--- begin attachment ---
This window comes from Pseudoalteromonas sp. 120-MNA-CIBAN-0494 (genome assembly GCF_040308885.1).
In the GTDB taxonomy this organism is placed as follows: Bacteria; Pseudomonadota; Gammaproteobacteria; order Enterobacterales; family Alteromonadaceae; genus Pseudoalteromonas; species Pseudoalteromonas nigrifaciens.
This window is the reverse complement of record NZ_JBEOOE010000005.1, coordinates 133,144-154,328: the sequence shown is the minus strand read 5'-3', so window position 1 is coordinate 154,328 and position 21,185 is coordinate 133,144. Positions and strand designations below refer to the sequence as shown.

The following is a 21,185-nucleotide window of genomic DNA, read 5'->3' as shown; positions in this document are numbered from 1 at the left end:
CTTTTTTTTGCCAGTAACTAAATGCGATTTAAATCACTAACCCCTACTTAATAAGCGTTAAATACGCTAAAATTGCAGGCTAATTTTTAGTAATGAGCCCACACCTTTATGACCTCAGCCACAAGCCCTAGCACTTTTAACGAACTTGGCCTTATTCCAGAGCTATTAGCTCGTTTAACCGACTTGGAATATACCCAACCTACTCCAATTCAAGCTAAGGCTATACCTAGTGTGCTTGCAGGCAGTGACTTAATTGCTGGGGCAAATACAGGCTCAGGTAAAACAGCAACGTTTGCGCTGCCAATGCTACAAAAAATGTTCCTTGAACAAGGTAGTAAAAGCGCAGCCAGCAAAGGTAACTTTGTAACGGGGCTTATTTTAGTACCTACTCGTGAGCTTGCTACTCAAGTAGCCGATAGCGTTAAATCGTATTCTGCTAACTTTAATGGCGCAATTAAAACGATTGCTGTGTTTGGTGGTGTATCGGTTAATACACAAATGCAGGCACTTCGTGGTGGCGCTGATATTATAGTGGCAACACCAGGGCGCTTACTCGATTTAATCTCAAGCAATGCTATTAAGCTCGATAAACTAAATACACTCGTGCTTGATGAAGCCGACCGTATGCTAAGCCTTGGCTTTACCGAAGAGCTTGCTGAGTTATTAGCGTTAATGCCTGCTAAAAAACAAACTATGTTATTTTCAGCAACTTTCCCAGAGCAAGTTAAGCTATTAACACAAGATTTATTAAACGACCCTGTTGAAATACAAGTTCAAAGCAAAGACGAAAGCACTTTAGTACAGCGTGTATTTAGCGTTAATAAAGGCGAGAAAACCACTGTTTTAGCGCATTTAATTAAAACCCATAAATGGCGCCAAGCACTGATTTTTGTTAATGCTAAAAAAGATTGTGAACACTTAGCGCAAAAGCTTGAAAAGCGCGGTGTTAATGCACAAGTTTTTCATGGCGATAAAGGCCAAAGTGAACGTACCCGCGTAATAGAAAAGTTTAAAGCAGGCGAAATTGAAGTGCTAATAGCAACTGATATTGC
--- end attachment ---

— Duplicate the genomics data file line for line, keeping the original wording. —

This window comes from Pseudoalteromonas sp. 120-MNA-CIBAN-0494 (genome assembly GCF_040308885.1).
In the GTDB taxonomy this organism is placed as follows: Bacteria; Pseudomonadota; Gammaproteobacteria; order Enterobacterales; family Alteromonadaceae; genus Pseudoalteromonas; species Pseudoalteromonas nigrifaciens.
This window is the reverse complement of record NZ_JBEOOE010000005.1, coordinates 133,144-154,328: the sequence shown is the minus strand read 5'-3', so window position 1 is coordinate 154,328 and position 21,185 is coordinate 133,144. Positions and strand designations below refer to the sequence as shown.

The following is a 21,185-nucleotide window of genomic DNA, read 5'->3' as shown; positions in this document are numbered from 1 at the left end:
CTTTTTTTTGCCAGTAACTAAATGCGATTTAAATCACTAACCCCTACTTAATAAGCGTTAAATACGCTAAAATTGCAGGCTAATTTTTAGTAATGAGCCCACACCTTTATGACCTCAGCCACAAGCCCTAGCACTTTTAACGAACTTGGCCTTATTCCAGAGCTATTAGCTCGTTTAACCGACTTGGAATATACCCAACCTACTCCAATTCAAGCTAAGGCTATACCTAGTGTGCTTGCAGGCAGTGACTTAATTGCTGGGGCAAATACAGGCTCAGGTAAAACAGCAACGTTTGCGCTGCCAATGCTACAAAAAATGTTCCTTGAACAAGGTAGTAAAAGCGCAGCCAGCAAAGGTAACTTTGTAACGGGGCTTATTTTAGTACCTACTCGTGAGCTTGCTACTCAAGTAGCCGATAGCGTTAAATCGTATTCTGCTAACTTTAATGGCGCAATTAAAACGATTGCTGTGTTTGGTGGTGTATCGGTTAATACACAAATGCAGGCACTTCGTGGTGGCGCTGATATTATAGTGGCAACACCAGGGCGCTTACTCGATTTAATCTCAAGCAATGCTATTAAGCTCGATAAACTAAATACACTCGTGCTTGATGAAGCCGACCGTATGCTAAGCCTTGGCTTTACCGAAGAGCTTGCTGAGTTATTAGCGTTAATGCCTGCTAAAAAACAAACTATGTTATTTTCAGCAACTTTCCCAGAGCAAGTTAAGCTATTAACACAAGATTTATTAAACGACCCTGTTGAAATACAAGTTCAAAGCAAAGACGAAAGCACTTTAGTACAGCGTGTATTTAGCGTTAATAAAGGCGAGAAAACCACTGTTTTAGCGCATTTAATTAAAACCCATAAATGGCGCCAAGCACTGATTTTTGTTAATGCTAAAAAAGATTGTGAACACTTAGCGCAAAAGCTTGAAAAGCGCGGTGTTAATGCACAAGTTTTTCATGGCGATAAAGGCCAAAGTGAACGTACCCGCGTAATAGAAAAGTTTAAAGCAGGCGAAATTGAAGTGCTAATAGCAACTGATATTGC